B - The top 100 papers

Van Noorden R, Maher B, Nuzzo R. The top 100 papers. Nature 2014;514:550-553

Nature asked Thomson Reuters, which now owns the SCI, to list the 100 most highly cited papers of all time. Surprisingly, many of the world’s most famous papers do not make the cut. Most of the 100 papers describe experimental methods or software that have become essential in their fields.
The most cited work in history, for example, is a 1951 paper describing an assay to determine the amount of protein in a solution. It has now gathered more than 305,000 citations. The list of top journals reveals how powerfully research has been affected by computation and the analysis of large data sets. But the position of any particular methods paper or database at the top of the citation charts is also down to luck and circumstance.

B - Compliance of retraction notices with COPE guidelines

Singh Balhara YP, Mishra A. Compliance of retraction notices for retracted articles on mental disorders with COPE guidelines on retraction. Current Science 2014;107(5):757-760

This study aimed at assessing the compliance of retraction notices for articles on mental disorders with COPE guidelines,  and the impact of open access on post-retraction citation of retracted articles. There seemed to be little impact of COPE guidelines on retractions. Free accessibility of the retraction notice was found to have a significant impact on the post-retraction citation of retracted article.

B - Health news and academic press releases

Sumner P, Vivian-Griffiths S, Boivin J, et al. The association between exaggeration in health related science news and academic press releases: retrospective observational study. BMJ 2014;349:g7015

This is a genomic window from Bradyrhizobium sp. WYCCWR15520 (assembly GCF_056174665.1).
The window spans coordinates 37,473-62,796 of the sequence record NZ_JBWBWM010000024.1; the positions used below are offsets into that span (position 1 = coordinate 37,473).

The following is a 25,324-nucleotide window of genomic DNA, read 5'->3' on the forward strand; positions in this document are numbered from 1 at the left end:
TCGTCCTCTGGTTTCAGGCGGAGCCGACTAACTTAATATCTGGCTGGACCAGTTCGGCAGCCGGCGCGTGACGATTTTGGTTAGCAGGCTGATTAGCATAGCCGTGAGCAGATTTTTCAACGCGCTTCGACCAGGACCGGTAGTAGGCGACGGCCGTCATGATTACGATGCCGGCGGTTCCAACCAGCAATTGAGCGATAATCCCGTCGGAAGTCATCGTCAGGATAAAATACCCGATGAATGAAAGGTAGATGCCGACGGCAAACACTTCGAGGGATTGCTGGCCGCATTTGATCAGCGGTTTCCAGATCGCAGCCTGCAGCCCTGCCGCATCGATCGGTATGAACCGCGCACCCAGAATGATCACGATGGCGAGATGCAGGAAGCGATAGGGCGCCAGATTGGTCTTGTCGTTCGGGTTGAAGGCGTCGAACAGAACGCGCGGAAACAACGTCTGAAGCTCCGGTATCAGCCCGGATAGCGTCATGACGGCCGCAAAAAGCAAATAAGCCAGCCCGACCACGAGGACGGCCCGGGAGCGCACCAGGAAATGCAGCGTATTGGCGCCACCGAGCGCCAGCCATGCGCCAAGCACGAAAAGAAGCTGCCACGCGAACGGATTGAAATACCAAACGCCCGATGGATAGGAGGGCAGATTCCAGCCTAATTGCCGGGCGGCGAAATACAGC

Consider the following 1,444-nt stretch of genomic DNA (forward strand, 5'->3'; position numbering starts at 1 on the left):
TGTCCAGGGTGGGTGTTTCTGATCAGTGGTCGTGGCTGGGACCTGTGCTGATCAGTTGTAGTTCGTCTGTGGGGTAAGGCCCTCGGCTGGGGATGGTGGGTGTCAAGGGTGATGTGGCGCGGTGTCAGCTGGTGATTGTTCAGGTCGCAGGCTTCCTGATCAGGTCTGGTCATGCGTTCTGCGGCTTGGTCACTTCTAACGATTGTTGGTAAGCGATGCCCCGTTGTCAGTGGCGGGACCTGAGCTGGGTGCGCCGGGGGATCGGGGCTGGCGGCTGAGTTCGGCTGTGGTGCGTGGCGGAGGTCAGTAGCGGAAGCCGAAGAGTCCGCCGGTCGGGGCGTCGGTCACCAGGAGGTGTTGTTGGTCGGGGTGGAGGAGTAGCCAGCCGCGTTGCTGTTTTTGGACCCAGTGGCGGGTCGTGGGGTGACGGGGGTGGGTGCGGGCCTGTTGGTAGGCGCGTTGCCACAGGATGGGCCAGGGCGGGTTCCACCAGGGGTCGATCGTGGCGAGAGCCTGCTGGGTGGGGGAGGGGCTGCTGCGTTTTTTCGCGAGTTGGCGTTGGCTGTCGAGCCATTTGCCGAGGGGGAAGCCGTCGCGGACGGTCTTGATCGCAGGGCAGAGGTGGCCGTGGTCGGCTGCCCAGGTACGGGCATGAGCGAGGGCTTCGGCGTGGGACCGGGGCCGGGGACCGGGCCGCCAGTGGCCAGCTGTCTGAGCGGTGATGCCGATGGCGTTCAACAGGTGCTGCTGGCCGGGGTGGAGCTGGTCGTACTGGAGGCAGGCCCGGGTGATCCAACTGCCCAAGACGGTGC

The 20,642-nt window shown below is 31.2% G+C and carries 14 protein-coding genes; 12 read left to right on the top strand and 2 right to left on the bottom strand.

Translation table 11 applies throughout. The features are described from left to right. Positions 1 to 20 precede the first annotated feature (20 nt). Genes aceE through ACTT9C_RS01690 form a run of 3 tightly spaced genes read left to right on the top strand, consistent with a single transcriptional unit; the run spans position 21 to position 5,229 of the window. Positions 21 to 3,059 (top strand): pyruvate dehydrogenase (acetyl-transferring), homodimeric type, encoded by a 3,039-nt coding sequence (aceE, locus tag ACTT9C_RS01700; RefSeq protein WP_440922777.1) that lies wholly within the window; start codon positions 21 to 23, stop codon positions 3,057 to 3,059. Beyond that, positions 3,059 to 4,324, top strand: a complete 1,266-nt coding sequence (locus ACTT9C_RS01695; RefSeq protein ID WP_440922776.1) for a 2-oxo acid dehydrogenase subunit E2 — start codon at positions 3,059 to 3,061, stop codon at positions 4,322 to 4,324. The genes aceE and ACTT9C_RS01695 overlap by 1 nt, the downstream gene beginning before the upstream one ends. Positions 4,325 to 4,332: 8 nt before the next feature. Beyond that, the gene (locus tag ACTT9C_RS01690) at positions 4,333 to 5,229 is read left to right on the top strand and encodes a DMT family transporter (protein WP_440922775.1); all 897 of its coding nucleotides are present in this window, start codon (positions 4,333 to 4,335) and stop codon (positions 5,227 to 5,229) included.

(doi: 10.1136/bmj.g7015)

This article aims to identify the source (press releases or news) of distortions, exaggerations, or changes to the main conclusions drawn from research that could potentially influence a reader’s health related behaviour. Findings show that exaggeration in news is strongly associated with exaggeration in press releases. Improving the accuracy of academic press releases could represent a key opportunity for reducing misleading health related news.

B - Five-step authorship framework

Marušić A, Hren D, Mansi B, et al. Five-step authorship framework to improve transparency in disclosing contributors to industry-sponsored clinical trial publications. BMC Medicine 2014;12(197)

This article describes a research project led by the Medical Publishing Insights and Practices (MPIP) Initiative to identify current challenges when determining authorship for industry-sponsored clinical trials. As a result, the Five-step Authorship Framework was developed to provide a clear and flexible process to facilitate more transparent and consistent  authorship decisions for clinical trial publications, and help readers better assess the credibility of results and perspectives of the authors for medical research more broadly.